On Friday July 20th I attended the 1st annual Hmong Midsummer Night Market at The Falls Event Center. It was quite a packed event with vendors all over and people fighting for parking spaces in the parking lot.
I already did a review of the event for Elk Grove Tribune here and you can check it out. But I wanted to write about the event on a more personal level. You see this was the first time I attended a Hmong event KNOWING THAT I HAVE HMONG DNA IN ME! Because of some recent revelations through 23 & Me and We Gene, I now know that I am approximately 3% Hmong. I was FLABBERGASTED when I first found out, mainly because I’ve believed all my life I was full Cantonese Chinese.
Although I was an Ethnic Studies Major and knew what being Hmong was, I really needed to delve in and refresh myself about Hmong history. The Hmong (or Miao) are technically listed as one of the 55 ethnic groups in China. However, they do not consider themselves to be Chinese, but rather a separate ethnicity. During the Qing Dynasty, the Hmong were killed and persecuted. This is a fact. Therefore, many Hmong fled China. Outside of China, many Hmong have settled into present day Vietnam, Laos, and Cambodia. After the Vietnam War, many Hmong migrated to the United States. Fresno, Stockton, and Sacramento have quite high Hmong populations (percentage of an entire city’s population), compared with other cities in the United States.
I had the privilege to meet some pretty cool Hmong people at the Hmong Midsummer Night Market. I’m going to mention a few.
I was introduced to the members of Txhawb Zog, a Hmong band. They are a really friendly and vocally talented group who generously gifted me a cd. Even if you don’t understand Hmong, I recommending giving Txhawb Zog’s cd Yog Peb Nyob Ua Ke a try. There are songs in English too. Most noteworthy, Bour Nhia Her really has an incredible voice.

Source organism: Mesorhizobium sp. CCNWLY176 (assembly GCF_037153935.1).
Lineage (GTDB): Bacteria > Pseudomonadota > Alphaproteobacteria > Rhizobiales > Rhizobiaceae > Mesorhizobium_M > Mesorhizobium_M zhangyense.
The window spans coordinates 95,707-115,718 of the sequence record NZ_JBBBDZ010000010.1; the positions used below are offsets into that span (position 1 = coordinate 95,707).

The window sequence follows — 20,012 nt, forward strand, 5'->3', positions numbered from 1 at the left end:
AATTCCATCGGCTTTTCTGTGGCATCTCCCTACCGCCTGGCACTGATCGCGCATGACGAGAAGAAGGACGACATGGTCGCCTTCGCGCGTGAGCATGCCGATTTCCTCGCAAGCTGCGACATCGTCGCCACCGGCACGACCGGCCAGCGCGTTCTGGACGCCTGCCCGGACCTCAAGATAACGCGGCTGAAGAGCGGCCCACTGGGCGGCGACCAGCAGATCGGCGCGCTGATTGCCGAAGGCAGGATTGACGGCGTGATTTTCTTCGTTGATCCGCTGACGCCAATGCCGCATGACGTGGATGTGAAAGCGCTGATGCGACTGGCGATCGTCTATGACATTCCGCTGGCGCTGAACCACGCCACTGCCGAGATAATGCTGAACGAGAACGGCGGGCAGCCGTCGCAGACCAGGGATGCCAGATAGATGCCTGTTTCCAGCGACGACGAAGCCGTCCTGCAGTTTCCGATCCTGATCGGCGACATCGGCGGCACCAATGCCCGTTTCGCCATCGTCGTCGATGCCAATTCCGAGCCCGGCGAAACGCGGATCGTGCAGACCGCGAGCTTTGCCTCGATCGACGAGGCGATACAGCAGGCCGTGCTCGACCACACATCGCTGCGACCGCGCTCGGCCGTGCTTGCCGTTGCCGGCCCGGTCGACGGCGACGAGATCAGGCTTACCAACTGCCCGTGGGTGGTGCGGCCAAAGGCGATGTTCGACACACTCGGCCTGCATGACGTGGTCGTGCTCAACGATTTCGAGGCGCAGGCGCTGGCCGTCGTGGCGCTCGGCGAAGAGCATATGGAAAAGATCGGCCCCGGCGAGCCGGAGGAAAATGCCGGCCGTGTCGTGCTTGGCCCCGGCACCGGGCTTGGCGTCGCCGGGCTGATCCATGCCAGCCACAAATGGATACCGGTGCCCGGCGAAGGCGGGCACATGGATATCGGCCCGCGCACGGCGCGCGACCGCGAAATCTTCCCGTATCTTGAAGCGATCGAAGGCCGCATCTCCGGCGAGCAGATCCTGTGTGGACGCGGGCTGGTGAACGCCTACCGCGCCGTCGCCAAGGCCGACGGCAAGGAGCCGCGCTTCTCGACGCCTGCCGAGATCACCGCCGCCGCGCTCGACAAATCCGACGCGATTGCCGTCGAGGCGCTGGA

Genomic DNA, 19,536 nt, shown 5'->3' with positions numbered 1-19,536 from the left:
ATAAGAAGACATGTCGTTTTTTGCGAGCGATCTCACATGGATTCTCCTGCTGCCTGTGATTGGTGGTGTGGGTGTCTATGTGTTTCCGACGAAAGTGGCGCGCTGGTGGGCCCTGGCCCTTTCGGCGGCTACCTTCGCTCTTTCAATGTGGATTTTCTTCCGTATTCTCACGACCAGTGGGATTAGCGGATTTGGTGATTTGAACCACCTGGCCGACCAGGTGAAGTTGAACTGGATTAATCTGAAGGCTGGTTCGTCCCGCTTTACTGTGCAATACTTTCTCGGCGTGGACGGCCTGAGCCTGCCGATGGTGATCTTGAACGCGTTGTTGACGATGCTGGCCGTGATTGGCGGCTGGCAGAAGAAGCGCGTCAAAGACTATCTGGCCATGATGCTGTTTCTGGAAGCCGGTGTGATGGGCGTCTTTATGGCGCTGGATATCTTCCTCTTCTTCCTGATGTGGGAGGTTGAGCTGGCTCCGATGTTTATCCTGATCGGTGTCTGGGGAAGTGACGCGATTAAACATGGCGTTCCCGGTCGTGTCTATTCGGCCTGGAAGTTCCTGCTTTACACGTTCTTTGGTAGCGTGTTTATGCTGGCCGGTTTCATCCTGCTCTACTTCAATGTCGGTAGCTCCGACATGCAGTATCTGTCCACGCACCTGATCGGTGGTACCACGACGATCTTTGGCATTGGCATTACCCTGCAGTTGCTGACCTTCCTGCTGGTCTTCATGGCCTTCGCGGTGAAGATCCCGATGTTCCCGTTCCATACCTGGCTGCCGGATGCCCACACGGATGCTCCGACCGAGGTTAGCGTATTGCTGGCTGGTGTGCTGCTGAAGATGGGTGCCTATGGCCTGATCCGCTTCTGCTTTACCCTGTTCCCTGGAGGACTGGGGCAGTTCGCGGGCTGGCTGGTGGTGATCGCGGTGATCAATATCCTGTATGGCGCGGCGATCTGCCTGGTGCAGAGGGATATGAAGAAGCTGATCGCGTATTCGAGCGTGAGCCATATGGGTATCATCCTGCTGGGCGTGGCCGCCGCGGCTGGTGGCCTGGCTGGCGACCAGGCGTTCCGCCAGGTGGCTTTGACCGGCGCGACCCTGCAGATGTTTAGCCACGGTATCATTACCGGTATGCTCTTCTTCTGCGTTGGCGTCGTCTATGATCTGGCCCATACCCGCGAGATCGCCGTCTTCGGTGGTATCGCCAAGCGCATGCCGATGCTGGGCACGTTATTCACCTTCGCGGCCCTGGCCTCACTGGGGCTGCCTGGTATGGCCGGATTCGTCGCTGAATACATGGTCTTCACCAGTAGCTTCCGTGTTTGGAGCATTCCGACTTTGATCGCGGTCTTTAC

I also met a Hmong singer and comedian a Hmong singer and comedian named Paj Yeeb Muas. Roxy was enthralled by the way she was dressed up so I asked her if she would take a pic with Roxy. She was a passionate, warm, and funny individual. I have enjoyed checking out her performances on Youtube.
I didn’t get a chance to try any Hmong food because the lines were way too long. But I was able to buy knick knacks and a few items.
Most importantly, I enjoyed the Hmong Midsummer Night Market, not just because there were a lot of cool vendors and I met some nice people, but also because that night I made a connection to whatever side of me is Hmong. I don’t know how to fully explain what it was like to bask in the glow of being at a “Hmong” event for the first time knowing that I am of a some Hmong descent. Now, I don’t speak any Hmong and I am just starting to learn bits and pieces about Hmong culture. But I really am enjoying this process of delving into my roots.
Like many of my stories about events, this really isn’t a story about the event. It’s about connections. It’s about making my making connections to people and finding connections to a culture that I am starting to understand is a part of my history. I’m looking forward to the next Hmong event. Hopefully next time, I’ll get a chance to try out some Hmong food.
Dr. Jacqueline "Jax" Cheung grew up in Sacramento, California. She is a Christian Wife, Proud Mom, Major Foodie, Sacramento Native, Elk Grove Resident, Feminist, Adoption Advocate, Blogger, Freelance Writer, and Cat Lover. Jax is the owner of the award winning Jax Chronicles Blog & Adoption Ministry. She is also the Editor-In-Chief of the Elk Grove Tribune, and freelances for Sacramento4Kids, and many other publications. Jax is married to Dr. Kenneth Cheung (Kenny). Jax and Kenny live in Elk Grove, California and have 2 daughters named Roxy and Carissa, and 3 cats named Mochi, Miso, and Mango. To follow her journey please like her Jax Chronicles Facebook page, follow her Instagram @jaxchronicles, follow her Twitter @jaxchronicles, or check out Jax Chronicles Blog & Adoption ministry.